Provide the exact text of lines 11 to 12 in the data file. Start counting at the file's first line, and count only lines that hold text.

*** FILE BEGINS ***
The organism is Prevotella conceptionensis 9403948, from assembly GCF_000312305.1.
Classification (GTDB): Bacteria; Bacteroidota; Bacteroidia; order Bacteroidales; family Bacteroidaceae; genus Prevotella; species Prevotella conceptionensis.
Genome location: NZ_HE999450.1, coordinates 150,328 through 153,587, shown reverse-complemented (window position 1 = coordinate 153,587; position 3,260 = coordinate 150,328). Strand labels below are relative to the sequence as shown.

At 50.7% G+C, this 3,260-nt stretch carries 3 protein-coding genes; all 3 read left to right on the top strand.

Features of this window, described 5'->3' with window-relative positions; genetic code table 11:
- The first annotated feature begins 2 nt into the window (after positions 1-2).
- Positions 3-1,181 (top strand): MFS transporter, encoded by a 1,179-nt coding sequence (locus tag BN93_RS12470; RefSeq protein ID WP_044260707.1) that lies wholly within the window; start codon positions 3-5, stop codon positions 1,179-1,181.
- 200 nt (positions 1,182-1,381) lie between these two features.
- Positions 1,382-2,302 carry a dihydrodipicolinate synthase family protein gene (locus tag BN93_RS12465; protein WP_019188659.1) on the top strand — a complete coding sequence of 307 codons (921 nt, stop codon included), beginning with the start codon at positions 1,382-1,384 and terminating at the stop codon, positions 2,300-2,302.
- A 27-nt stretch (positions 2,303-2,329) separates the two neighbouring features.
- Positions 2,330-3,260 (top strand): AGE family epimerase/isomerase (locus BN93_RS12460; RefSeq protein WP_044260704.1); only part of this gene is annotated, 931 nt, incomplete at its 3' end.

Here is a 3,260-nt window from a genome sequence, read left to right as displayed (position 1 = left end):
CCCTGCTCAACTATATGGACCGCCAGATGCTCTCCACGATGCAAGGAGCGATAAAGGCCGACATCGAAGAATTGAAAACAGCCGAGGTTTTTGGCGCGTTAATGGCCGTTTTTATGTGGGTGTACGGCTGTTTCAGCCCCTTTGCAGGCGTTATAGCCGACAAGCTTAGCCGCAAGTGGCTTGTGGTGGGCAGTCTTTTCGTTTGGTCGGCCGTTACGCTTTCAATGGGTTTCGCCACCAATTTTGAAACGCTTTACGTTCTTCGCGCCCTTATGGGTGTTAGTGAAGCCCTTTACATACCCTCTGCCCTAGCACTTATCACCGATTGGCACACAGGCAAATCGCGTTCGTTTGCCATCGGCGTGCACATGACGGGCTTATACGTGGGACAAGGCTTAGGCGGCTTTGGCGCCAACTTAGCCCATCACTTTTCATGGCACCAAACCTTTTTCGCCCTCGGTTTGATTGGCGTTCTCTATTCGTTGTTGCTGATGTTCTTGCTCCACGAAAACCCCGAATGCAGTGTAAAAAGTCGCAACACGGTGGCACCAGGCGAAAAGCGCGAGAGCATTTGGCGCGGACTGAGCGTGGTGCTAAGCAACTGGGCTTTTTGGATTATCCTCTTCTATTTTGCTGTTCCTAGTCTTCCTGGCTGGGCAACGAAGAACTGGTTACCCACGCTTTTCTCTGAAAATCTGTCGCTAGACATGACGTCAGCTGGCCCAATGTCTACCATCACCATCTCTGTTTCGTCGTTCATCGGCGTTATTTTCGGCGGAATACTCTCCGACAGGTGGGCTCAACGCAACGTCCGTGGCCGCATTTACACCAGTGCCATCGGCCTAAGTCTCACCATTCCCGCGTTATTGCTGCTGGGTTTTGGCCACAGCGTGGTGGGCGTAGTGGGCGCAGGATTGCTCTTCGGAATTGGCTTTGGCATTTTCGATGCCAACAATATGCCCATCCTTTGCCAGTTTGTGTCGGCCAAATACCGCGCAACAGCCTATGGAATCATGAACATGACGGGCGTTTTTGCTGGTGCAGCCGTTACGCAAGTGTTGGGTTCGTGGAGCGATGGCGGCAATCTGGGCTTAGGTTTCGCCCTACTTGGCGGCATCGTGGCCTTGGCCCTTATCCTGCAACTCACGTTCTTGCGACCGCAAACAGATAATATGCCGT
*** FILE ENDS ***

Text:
- Positions 2,330-3,260 (top strand): AGE family epimerase/isomerase (locus BN93_RS12460; RefSeq protein WP_044260704.1); only part of this gene is annotated, 931 nt, incomplete at its 3' end.

Here is a 3,260-nt window from a genome sequence, read left to right as displayed (position 1 = left end):